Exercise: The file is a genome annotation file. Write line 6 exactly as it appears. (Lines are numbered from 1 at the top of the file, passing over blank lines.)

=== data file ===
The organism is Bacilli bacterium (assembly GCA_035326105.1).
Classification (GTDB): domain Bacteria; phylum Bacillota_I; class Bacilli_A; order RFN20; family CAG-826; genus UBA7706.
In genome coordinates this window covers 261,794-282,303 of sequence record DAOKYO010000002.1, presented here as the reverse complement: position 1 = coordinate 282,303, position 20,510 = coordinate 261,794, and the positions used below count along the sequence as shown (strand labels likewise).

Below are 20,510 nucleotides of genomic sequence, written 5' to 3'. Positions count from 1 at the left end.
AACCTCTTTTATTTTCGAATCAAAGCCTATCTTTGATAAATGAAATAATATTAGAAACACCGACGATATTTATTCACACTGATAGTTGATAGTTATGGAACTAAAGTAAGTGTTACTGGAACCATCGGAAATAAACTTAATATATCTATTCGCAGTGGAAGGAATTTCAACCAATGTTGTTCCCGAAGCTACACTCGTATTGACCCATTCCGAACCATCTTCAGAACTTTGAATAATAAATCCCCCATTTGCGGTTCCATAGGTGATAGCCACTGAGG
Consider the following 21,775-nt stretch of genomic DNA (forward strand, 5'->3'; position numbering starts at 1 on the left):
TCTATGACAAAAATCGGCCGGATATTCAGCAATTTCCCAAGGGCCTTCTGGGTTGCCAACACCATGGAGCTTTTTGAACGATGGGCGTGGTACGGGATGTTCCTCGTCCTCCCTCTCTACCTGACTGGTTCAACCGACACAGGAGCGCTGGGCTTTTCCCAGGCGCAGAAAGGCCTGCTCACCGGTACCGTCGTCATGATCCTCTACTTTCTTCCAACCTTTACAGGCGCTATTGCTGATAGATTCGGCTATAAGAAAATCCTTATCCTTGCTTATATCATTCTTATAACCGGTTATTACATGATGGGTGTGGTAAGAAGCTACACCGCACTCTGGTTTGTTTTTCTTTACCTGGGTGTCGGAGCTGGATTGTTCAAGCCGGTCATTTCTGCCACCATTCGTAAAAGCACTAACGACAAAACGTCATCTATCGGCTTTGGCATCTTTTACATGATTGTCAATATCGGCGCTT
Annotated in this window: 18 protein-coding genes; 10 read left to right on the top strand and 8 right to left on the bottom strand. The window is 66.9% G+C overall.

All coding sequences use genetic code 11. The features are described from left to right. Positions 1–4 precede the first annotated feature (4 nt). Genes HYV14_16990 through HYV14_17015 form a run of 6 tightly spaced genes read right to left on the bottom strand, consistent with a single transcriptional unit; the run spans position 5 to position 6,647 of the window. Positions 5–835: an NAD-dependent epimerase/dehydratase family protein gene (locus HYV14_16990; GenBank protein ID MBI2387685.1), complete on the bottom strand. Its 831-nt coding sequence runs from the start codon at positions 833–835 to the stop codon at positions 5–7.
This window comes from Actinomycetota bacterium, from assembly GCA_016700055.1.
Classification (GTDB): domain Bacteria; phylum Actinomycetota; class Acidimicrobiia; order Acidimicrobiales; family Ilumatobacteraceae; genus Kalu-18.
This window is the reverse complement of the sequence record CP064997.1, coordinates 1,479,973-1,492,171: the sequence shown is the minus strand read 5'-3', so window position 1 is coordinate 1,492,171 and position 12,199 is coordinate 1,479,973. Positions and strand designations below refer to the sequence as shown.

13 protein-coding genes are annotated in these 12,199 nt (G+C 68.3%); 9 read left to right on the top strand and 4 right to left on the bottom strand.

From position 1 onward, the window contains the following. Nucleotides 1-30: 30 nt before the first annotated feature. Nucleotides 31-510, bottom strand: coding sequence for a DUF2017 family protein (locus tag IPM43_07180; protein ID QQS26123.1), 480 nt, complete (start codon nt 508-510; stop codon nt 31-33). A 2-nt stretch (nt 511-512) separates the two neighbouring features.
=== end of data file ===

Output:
Consider the following 21,775-nt stretch of genomic DNA (forward strand, 5'->3'; position numbering starts at 1 on the left):